Connie Stevens: Tick Tock (Bell Records, 1970) Kudos to the A&R man who paired Connie Stevens with Philly “sweet soul” producer, Thom Bell. The single may have done little to revive Connie’s flailing music career, but A-side “Keeps Growing Strong” would become a million-seller for the Stylistics and a proud moment in Philadelphia’s musical history. Thom Bell and co-writer Linda Greer had written “Keeps Growing Strong” specifically for Connie. When they delivered it to Bell Records with the title “Betcha By Golly Wow,” the label balked, complaining that the title sounded too similar to Connie’s early novelty hit “Kookie Kookie Lend Me Your Comb.” Despite Thom Bell’s objections, the label went with “Keeps Growing Strong.” When the record tanked, Thom Bell took it to the Stylistics, lorazepam 1 mg buy uk whose cover version of “Betcha By Golly Now” has pretty much erased all memory of the original. “Tick Tock” doesn’t have nearly as exciting a story, but this little-known B-side has earned its rightful spot on the Northern Soul scene. Connie Stevens couldn’t be further from a soul singer, but somehow her vanilla voice blends beautifully with Thom Bell’s lush pop-soul arrangements. If only the … Read more

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My Favorite Record #4

Peggy Lee: Sneakin’ Up On You (Capitol, 1965) I haven’t even begun to grasp the decades-long, genre-spanning musical career of Peggy Lee. There is a TON of material, and so much of it–whether big band, jazz, or pop–is top-notch. “Sneakin’ Up On You” came out long past her “Fever” prime, when she was 45-years-old, on husband number four, but the detached cool that she sang lorazepam to buy with remains. Songwriter Chip Taylor called it “a cool sexy little thing,” where Peggy plays a one-eyed cat, stalking her love interest and throwing in a few sultry purrs. Cats popped up in quite a few of Peggy’s songs, most notably on her own co-write,”The Siamese Cat Song,” a hilarious tale of naughty kitties featured on the Lady & the Tramp soundtrack.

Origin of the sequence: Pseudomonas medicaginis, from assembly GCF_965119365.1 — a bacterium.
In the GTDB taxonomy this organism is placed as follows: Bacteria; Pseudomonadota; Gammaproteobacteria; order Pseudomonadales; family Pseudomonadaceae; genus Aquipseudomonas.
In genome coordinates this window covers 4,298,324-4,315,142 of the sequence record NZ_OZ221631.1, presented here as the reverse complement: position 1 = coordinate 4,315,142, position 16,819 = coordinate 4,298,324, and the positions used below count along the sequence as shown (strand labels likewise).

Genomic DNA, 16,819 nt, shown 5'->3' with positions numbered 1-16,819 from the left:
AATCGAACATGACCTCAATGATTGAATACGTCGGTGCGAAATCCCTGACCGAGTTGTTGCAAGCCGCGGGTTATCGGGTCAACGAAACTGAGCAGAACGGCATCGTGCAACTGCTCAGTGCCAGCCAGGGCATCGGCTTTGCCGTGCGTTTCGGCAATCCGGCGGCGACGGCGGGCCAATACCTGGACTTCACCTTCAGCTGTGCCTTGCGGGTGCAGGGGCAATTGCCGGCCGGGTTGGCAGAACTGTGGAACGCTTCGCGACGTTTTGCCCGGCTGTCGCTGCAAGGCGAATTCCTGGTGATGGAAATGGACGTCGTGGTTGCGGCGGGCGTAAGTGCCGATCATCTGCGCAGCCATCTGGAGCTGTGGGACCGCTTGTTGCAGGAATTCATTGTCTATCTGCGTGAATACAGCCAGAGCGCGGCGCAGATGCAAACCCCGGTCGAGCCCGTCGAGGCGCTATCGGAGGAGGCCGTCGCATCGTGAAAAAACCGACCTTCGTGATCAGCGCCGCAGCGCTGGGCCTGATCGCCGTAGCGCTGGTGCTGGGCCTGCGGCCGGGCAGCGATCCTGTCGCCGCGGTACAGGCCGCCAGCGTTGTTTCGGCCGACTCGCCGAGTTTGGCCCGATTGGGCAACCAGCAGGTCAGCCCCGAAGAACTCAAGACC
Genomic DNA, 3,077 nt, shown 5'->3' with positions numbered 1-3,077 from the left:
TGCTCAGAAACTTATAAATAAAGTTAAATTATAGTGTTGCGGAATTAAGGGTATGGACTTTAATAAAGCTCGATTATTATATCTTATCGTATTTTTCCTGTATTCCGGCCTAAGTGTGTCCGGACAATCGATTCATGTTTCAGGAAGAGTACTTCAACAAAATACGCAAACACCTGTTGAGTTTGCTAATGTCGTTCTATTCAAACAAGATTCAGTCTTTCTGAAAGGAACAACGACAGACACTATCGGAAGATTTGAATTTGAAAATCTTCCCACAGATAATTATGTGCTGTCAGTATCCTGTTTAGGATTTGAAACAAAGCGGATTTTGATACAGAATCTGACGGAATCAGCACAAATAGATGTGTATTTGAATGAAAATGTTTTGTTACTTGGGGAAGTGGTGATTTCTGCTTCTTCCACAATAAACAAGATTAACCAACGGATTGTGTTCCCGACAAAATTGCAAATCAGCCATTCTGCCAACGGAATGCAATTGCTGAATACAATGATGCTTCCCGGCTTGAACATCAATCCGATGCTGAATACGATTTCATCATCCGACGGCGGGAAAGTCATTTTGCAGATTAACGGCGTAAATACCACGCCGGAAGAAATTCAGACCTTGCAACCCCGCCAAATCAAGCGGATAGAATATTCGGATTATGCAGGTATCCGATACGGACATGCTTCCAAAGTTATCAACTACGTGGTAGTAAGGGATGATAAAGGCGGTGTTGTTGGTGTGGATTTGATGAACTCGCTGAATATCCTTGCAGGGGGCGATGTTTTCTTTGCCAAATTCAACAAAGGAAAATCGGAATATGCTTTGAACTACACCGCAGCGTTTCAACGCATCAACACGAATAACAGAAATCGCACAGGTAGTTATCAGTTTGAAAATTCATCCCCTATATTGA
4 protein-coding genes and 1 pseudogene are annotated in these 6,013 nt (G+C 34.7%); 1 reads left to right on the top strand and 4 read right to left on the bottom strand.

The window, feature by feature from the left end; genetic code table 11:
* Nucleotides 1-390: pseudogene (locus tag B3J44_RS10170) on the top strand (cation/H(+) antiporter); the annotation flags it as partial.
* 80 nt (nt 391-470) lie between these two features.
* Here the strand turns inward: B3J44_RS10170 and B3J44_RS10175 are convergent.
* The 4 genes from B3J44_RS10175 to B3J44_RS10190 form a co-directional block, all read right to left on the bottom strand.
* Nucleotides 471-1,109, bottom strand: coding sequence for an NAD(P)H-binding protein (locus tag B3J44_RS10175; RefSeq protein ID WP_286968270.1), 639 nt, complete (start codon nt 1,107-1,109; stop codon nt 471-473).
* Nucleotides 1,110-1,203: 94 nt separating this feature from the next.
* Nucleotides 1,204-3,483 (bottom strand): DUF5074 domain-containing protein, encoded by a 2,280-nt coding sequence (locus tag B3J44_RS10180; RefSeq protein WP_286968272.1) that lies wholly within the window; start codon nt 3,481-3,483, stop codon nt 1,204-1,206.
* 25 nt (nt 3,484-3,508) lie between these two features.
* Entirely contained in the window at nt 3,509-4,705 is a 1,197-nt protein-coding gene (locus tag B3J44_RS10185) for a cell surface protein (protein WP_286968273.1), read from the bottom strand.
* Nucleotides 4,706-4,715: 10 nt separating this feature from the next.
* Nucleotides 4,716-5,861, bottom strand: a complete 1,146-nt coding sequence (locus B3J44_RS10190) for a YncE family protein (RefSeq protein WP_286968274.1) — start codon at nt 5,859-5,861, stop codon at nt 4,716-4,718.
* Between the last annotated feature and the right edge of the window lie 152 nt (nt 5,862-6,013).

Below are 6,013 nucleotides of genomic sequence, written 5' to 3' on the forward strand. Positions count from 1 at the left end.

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My Favorite Record #3

Earth & Fire: Weekend (Vertigo, 1979) In the days before Shazam, I’d find my pockets full of restaurant napkins, scribbled with the lyrics I attempted to decipher from songs played in public. I first heard “Weekend” at a waffle restaurant in Amsterdam. The immediacy of the melodies and steel drums-intro cut through the crowd chatter, and I managed to catch the lyric “I don’t wanna be your lover for the weekend” (still my favorite part of the song). It turned out to be a massive hit by Dutch prog-rock band Earth & Fire, reaching #1 in Germany, Portugal, Denmark, and Switzerland as well as in their native Netherlands. Twin brothers Chris and Gerard Koerts founded the group in 1968. Singer Jerney Kaagman signed on a year later, and the band scored nine top ten hits throughout the ’70s, each getting progressively more pop. By 1979, Earth and Fire clearly got the memo that reggae was in, and managed to merge the ever-trendy style with melodies that even those disappointed with the band’s commercial direction couldn’t help but love. Some of you may recognize it by the 2003 cover from the very irritating German techno group, Scooter, who … Read more

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My Favorite Record #2

The Three Degrees: Collage (Roulette, 1970) This may be the coolest record in my collection. Nearly every time I play it out, a curious listener dashes up to the DJ booth to find out who, what, where, when! It was co-written by Joe Walsh, guitarist for Cleveland rock band, the James Gang and appeared on their debut album, Yer’ Album from 1969. A year later it turned up on the flip of the Three Degrees re-recorded version of the Chantels “Maybe.”A word of warning–“Maybe” came with a few different B-sides, so check before you buy! Both versions are brilliant; the James http://laparkan.com/buy-sildenafil/ Gang’s leaning more heavily on folk-rock, whilst the Three Degrees get downright trippy, laying the psychedelia and soul on thick. The ever-changing Philadelphia girl trio already had 13 singles under their belt by the time this was released, but it would still be another few years before a turn towards disco would land them on the top of the charts–first with Soul Train theme song, “TSOP (The Sound of Philadelphia)” and then with “When Will I See You Again.” Apologies for all the pops and crackle. I never managed to find … Read more